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04-23-2016, 09:44 AM   #1
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Setup for Panoramas with K-3?

I've got a K-3 and a MePhoto tripod and I've been attempting to take some panoramas. They weren't great because the camera wasn't centered on the tripod correctly.

Does anyone have any recommendations of solutions that work well for the K-3 that aren't too expensive?

04-23-2016, 10:30 AM   #2
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You are probably looking for something like the Panosaurus or Nodal Ninja.

Heads - PanoTools.org Wiki
04-23-2016, 10:37 AM   #3
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can you share an example? I only say this because i shoot landscape panos very often and have never run into a need for a node adjusting device (which i find overly fussy, expensive, and destabilizing). Wondering if you just needed more overlap or had some barrel distortion from the lens??
04-23-2016, 10:57 AM   #4
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Also, what software are you using to stitch the pano? Some are better than others at dealing with parallax. Try some different projection methods to see how they deal with the distortion. It might be better to invest in good software rather than a tripod head.

Photo stitching software 360 degree Panorama image software - PTGui Stitching Software
Kolor | Autopano - panorama software

For my casual usage the pano module in Lightroom CC has been adequate.

I know some people like Micro$oft ICE, but I don't do Window$.

04-23-2016, 10:58 AM   #5
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Here's an example. I don't know if you can see it very well in the size that Flickr displays it, but there are a few places where things don't line up properly -- some of the lines in the building or in the garage doors, and also the curb in some places:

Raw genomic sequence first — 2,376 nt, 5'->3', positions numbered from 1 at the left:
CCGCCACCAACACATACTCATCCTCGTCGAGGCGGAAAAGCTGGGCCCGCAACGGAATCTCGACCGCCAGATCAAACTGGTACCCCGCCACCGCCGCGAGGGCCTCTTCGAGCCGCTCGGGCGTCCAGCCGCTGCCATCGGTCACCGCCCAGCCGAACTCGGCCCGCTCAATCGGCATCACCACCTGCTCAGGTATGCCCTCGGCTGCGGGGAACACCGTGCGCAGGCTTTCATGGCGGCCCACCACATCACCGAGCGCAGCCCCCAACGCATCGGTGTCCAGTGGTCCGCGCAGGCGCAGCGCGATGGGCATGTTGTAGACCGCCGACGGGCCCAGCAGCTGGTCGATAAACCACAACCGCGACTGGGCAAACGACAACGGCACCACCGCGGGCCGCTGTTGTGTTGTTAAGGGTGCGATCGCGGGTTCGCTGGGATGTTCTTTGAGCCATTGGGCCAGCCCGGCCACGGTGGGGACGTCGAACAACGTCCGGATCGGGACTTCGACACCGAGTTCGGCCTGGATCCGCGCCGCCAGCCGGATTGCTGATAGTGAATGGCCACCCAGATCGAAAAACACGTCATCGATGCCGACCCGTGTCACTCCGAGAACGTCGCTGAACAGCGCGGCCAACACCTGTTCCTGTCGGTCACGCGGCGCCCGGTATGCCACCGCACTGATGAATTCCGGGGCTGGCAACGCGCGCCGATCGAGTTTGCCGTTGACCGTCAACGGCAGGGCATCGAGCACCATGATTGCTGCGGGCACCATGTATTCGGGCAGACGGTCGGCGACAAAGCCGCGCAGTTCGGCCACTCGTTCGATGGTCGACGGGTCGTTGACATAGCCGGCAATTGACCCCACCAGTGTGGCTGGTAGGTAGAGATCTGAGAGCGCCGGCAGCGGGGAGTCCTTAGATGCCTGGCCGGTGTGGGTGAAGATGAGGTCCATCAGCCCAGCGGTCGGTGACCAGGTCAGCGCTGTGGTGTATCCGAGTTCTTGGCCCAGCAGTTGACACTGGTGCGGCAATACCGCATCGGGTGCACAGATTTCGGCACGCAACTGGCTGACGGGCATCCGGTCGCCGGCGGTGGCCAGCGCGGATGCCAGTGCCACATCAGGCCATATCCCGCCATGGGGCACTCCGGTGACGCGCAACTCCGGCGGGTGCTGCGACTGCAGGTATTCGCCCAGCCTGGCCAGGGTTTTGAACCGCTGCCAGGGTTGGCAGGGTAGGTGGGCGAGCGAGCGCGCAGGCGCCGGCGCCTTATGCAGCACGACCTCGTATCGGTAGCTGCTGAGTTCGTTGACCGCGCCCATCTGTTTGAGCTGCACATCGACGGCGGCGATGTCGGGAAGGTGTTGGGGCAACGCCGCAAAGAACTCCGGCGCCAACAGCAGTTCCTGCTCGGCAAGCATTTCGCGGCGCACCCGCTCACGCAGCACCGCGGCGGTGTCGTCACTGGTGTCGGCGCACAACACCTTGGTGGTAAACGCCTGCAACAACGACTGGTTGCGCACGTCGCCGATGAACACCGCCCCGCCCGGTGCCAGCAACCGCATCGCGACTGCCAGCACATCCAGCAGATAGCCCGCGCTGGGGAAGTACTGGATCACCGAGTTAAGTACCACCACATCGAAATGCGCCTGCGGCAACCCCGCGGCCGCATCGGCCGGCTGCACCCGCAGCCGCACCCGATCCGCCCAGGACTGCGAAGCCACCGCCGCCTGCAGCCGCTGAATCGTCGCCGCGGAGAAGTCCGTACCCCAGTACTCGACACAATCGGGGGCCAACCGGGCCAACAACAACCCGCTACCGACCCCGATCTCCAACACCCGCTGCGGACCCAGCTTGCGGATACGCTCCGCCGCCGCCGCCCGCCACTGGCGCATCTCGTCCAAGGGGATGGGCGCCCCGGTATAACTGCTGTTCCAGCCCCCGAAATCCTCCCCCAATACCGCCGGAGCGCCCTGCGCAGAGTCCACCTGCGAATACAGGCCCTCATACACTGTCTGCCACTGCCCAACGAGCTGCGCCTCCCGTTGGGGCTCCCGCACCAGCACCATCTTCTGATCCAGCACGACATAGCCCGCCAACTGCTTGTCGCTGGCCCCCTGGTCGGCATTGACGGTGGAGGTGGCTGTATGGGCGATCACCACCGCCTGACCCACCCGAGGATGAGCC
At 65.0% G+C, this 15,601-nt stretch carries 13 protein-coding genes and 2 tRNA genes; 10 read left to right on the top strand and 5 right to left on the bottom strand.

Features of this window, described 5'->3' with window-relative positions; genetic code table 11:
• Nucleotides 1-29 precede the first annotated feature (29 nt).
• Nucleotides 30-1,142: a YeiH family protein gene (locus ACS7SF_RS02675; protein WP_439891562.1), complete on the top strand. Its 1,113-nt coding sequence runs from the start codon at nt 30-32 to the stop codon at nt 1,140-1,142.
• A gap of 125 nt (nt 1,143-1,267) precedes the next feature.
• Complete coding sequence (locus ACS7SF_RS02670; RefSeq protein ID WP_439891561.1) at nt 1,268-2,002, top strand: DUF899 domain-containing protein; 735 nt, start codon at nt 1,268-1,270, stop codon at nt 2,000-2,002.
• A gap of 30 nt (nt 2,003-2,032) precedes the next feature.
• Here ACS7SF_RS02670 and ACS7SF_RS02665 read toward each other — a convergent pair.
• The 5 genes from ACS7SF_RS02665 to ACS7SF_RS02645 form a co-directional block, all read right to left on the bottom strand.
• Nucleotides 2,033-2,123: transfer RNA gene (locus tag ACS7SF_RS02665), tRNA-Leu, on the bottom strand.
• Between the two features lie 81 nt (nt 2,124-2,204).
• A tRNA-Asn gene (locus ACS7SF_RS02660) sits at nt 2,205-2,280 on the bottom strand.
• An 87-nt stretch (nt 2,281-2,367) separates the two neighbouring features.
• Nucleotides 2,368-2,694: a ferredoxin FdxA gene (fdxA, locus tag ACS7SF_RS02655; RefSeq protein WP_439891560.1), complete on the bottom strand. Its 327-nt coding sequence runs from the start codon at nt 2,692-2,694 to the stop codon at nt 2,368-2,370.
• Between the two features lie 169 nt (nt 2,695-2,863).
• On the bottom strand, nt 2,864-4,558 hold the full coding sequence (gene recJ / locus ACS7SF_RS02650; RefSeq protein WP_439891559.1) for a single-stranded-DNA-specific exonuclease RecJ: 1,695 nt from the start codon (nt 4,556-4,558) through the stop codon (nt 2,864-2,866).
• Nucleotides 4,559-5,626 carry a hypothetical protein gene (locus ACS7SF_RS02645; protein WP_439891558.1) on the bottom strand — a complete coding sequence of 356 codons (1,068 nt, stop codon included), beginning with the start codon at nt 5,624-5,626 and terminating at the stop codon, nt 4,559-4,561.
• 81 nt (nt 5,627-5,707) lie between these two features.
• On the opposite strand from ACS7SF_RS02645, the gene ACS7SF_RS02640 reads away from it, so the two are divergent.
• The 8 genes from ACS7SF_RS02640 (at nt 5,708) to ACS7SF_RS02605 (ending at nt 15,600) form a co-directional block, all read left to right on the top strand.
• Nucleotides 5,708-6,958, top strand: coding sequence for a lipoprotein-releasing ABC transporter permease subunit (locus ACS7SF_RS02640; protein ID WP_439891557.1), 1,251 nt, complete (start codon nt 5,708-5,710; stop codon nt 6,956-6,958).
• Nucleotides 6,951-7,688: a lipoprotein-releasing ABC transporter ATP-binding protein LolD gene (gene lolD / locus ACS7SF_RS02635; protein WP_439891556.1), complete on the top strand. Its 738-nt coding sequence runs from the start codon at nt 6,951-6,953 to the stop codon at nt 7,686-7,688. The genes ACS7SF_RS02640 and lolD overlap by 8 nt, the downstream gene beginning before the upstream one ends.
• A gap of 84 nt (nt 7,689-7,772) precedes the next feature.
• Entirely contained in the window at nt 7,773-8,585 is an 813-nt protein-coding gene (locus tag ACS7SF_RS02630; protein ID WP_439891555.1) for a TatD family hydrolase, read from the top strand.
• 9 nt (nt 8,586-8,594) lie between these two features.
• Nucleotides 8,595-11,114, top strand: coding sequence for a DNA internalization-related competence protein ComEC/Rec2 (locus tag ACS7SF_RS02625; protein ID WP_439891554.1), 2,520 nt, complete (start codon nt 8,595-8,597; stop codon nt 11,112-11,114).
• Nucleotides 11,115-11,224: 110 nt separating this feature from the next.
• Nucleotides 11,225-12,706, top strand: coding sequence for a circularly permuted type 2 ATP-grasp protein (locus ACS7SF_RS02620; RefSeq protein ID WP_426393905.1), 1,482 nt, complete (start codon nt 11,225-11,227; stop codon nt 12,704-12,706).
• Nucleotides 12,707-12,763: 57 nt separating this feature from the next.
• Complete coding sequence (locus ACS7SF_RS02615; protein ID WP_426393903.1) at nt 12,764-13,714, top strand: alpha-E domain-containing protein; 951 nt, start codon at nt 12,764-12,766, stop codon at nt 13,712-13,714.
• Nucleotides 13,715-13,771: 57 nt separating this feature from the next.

https://www.flickr.com/photos/24897072@N00/26598387455/in/datetaken/

And this is basically how I had it set up for the photo:
https://www.flickr.com/photos/24897072@N00/25995302733/in/dateposted-public/

---------- Post added 04-23-16 at 11:00 AM ----------

QuoteOriginally posted by boriscleto Quote
Also, what software are you using to stitch the pano? Some are better than others at dealing with parallax. Try some different projection methods to see how they deal with the distortion. It might be better to invest in good software rather than a tripod head.

Photo stitching software 360 degree Panorama image software - PTGui Stitching Software
Kolor | Autopano - panorama software

For my casual usage the pano module in Lightroom CC has been adequate.

I know some people like Micro$oft ICE, but I don't do Window$.
I've used Hugin a bit and then switched to Microsoft ICE as it seemed to do a much better job.
04-23-2016, 11:18 AM - 1 Like   #6
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I've been using Microsoft ICE for a long time. I've only ever shot hand held panoramas, but the program does a very very good job of stitching everything together, and is very easy to use. I've tried numerous other software, and demoed more expensive ones, but in my very amateur opinion, ICE did a better job than all of them. Also its free, which is a plus. The only downside is that it wont work on Mac.
04-23-2016, 11:21 AM   #7
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QuoteOriginally posted by cpritchardv Quote
The only downside is that it wont work on Mac.


Even with bootcamp?

04-23-2016, 11:26 AM   #8
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QuoteOriginally posted by k34ever Quote

And this is basically how I had it set up for the photo:
https://www.flickr.com/photos/24897072@N00/25995302733/in/dateposted-public/




I would think that set up like that the camera is swinging in an arc as you move it for each shot. That could make it difficult for the stitching software to resolve the overlap of adjacent images.